Young Buyers a Driving Force in Local Homes Market
For the fourth year in a row Generation Y and Millennials made up the largest portion of American home buyers.
Data released by the National Association of Realtors (NAR) showed adults ages 36 and younger represented 34% of home buyers in 2017. While Generation Y are often distinguished from their older counterparts, the NAR refers to both groups collectively as “Millennials.”
The NAR expects the portion of Millennial home buyers to climb to 44% in 2018, said John Armstrong, President of the Bloomington-Normal Association of Realtors and owner of RE/MAX Rising in Bloomington.
“I see it a lot more now than I ever did: the 22-year-old son is living in mom and dad’s basement saving money for his home purchase," said Armstrong.
Historically, Millennials have been slow to enter the market.
"They were much more cautious of the home buying process because this is the first generation in U.S. history that witnessed their parents losing money on the value of their house.”
Millennials have also faced high unemployment and rising student debt. While they had a median student debt balance of $41,200, Millennials had a median income of just $38,000 according to the NAR report.
In the past, Realtors worried the debt-laden, cash-strapped cohort may never leave the rental game, making the US a nation of renters.
Data from the US Census Bureau showed home ownership rose just slightly in 2017 from previous years. At 64% the country is still experiencing some of the lowest home ownership rates since the agency began tracking the metric in 1965.
Armstrong expects Millennial buyers will help boost those numbers this year.
After renting with roommates or living with family for a number of years, many Millennials have saved enough money to make larger down payments on costlier homes than previous generations, Armstrong said.
“I used to think of first-time home buyers as buying $80,000 to $130,000 houses. Now I’ve seen some first-time home buyers going up to $250,000.”
Millennials are well represented among first-time home buyers, at 66% in 2017, the NAR reported.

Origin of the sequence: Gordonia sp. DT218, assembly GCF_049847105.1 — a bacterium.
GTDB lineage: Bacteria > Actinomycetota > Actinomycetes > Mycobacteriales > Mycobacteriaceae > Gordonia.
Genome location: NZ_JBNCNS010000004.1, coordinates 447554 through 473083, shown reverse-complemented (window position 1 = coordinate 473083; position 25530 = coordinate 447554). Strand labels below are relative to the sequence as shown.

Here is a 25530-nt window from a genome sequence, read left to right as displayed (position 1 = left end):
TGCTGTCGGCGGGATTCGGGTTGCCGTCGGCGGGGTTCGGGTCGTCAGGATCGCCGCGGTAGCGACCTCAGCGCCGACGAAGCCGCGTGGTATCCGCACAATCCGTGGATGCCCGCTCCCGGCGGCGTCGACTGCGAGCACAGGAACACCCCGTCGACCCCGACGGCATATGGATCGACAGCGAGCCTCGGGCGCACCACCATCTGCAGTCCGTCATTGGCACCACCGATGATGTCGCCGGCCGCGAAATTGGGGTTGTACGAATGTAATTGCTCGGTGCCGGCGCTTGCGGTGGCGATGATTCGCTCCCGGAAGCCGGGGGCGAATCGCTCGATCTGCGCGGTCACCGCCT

Changes in lending practices also mean student debt doesn’t have to be the only thing standing between Millennials and home ownership.
“The way our loan officers are looking at student debt now is perhaps a little more borrower-friendly,” Armstrong said. “If we had to wait until Millennials got out of student debt before they bought homes, our economy would be in a lot of trouble.”
Armstrong said already this year buyers have swarmed the local supply of homes between $150,000 and $250,000, the “bread and butter” of Bloomington-Normal’s real estate market.
“For that price range right now, our market is acting like it’s in its peak (from March to mid-June). We had 85 homes on the market and in the last 30 days; 34 of them have sold.”
Continued low inventory and high demand could drive up already-escalating prices in the busy season, meaning buyers will need to be ready to make a quick decision.
“They’ll be involved in multiple offers,” said Armstrong. “They’ll need to have that pre-approval ready to go. They won’t have time to go home and think about it.”
For homeowners planning to sell this spring, now is the time to consider making updates to attract potential buyers, especially if those buyers are likely to be Millennials.
“Millenials are not interested in anything that hasn’t been updated since 1996,” Armstrong said. “Smart home technology is as important to them as having an upgraded bathroom.” They’re also fans of finished hardwood floors, solid countertops and gray tones.